Politics

Too Little, Too Late? Merkel Offers Asylum Seekers Money To Leave Germany

In the past couple of weeks, Germany has started giving out additional grants to failed asylum seekers who agree to be voluntarily deported back to their countries.

Asylum Seekers
geralt / Pixabay

According to German state media, as the initial offer of 1000 euros per person did very little to incentivize failed asylum seekers to leave Germany, additional 3,000 euros for housing support is now being offered to families.

The offer is a part of StartHilfePlus (StartHelpPlus), a government-run program launched in February this year in a bid to ease the repatriation process for failed asylum seekers. Germany’s Federal Office for Migration and Refugees (BAMF) official report states that around 890,000 refugees and migrants entered Germany in 2015 alone. As the official data shows, less than half of them applied for asylum, and only 50% of those applications received a positive decision.

The hundreds of thousands of people now living in Germany with little or no prospect of ever being documented can now apply for a government grant by February 18, 2018. The Interior Ministry has lowered the threshold for receiving the government grant, hoping to appeal to a larger portion of the migrants.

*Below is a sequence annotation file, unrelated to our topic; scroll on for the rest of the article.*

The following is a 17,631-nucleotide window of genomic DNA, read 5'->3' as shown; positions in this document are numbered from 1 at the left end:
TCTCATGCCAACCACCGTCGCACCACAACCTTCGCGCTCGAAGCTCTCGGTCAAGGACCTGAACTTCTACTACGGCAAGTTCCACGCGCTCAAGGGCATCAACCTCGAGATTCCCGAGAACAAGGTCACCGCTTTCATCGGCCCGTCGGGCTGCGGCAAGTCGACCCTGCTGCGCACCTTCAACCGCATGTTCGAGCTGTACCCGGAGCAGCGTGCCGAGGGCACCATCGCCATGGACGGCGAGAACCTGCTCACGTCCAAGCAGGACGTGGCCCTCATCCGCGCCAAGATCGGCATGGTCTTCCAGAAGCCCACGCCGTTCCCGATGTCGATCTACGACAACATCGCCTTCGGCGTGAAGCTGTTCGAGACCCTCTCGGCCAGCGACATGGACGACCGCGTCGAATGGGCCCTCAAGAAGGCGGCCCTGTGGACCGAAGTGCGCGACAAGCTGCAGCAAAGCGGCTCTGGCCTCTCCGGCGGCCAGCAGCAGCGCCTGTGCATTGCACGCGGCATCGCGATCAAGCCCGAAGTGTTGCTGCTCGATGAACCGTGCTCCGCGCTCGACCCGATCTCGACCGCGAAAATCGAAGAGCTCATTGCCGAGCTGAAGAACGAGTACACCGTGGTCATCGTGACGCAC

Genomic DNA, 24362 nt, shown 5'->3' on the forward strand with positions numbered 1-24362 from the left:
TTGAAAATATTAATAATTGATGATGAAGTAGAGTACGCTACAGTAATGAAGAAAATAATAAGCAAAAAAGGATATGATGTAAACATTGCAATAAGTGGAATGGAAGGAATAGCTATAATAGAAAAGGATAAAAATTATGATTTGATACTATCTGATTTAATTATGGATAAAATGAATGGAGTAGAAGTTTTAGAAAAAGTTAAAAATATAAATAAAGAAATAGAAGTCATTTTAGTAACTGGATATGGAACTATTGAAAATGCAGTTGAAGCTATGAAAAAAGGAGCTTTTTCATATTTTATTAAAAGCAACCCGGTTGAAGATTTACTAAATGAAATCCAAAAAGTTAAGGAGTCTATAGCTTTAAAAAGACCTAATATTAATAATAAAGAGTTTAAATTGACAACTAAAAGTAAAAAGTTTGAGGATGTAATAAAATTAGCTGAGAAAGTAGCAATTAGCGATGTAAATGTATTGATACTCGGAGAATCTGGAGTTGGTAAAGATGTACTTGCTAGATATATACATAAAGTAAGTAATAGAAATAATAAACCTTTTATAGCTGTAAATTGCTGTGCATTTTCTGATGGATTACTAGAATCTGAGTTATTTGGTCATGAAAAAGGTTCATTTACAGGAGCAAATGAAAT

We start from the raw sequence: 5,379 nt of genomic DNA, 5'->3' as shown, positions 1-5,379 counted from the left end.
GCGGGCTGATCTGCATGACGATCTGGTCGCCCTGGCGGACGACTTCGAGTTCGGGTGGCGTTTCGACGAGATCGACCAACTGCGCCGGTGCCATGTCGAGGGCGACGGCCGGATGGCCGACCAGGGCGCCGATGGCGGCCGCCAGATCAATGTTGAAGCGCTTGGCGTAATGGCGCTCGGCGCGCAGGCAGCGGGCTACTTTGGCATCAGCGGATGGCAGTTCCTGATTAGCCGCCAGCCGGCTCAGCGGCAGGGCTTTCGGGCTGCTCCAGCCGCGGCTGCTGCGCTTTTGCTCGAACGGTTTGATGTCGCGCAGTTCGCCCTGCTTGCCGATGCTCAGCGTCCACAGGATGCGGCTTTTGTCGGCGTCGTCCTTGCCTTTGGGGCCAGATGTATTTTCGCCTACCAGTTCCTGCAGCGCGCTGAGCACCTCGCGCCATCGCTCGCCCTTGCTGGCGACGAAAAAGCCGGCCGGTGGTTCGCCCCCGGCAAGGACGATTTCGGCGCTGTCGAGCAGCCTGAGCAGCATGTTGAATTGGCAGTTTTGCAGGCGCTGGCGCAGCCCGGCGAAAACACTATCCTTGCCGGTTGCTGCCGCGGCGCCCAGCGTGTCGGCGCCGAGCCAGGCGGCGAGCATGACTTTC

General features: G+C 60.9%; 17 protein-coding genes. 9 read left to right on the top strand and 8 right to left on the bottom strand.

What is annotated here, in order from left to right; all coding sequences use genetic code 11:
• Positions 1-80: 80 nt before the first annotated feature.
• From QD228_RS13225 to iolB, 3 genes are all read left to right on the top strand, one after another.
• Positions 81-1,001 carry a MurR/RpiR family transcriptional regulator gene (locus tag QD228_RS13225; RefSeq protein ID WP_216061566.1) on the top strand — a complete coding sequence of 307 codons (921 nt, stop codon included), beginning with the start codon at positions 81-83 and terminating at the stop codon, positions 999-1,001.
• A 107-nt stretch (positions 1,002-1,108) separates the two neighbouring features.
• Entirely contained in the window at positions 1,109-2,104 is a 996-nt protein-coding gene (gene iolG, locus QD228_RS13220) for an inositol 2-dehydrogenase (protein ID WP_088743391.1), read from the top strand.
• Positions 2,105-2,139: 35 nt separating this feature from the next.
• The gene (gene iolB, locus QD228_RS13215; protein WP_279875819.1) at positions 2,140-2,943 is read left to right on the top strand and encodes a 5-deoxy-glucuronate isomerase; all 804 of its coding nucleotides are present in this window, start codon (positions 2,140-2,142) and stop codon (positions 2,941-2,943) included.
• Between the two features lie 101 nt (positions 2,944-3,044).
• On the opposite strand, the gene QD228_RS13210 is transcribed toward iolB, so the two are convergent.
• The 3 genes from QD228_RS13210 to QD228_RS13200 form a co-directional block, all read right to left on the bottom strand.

Despite the recent mass media coverage, the grant has been in place as of February this year. Migrants who agreed to go back to their countries even before their asylum application was processed have already been offered 1,200 euros per person and up to 500 euros per child. Those whose asylum applications have already been rejected are expected to receive up to 800 euros. A family counting four or more members leaves voluntarily leaves Germany, they can receive an additional 500 euros. Half of the grant is paid upon leaving Germany, while the remaining half is granted six to eight months after they have arrived at their home country.

Nonetheless, the government scheme only applies to migrants coming from countries the International Organization for Migration (IOM) regards as being “safe,” such as Afghanistan, Ethiopia, Iraq, Iran, Libya, and Somalia.

A very, very broad definition of safe

The 1951 U.N. Refugee Convention stipulates that an individual may not be returned if “his life or freedom may be threatened on account of his race, religion, nationality, membership of a particular social group or opinion.” The U.N. High Commission on Refugees also issued guidelines dictating that once granted asylum, refugees may be forcibly returned “only when conditions in their home have changed fundamentally and enduringly, in such a way as to ensure a guarantee of protection to formerly persecuted people.”

However, the convention gives very broad and unclear definitions of “safe” and “changed,” which leaves them free for interpretation. The Chicago Tribune reported on several very public violations of this standard, some of which happened as recently as last year. And while it’s highly unlikely that Germany will follow the steps of Iran, Pakistan, and Kenya, and forcibly return refugees to countries still at war, we are bound to see more attempts to artificially declare peace in highly unstable areas.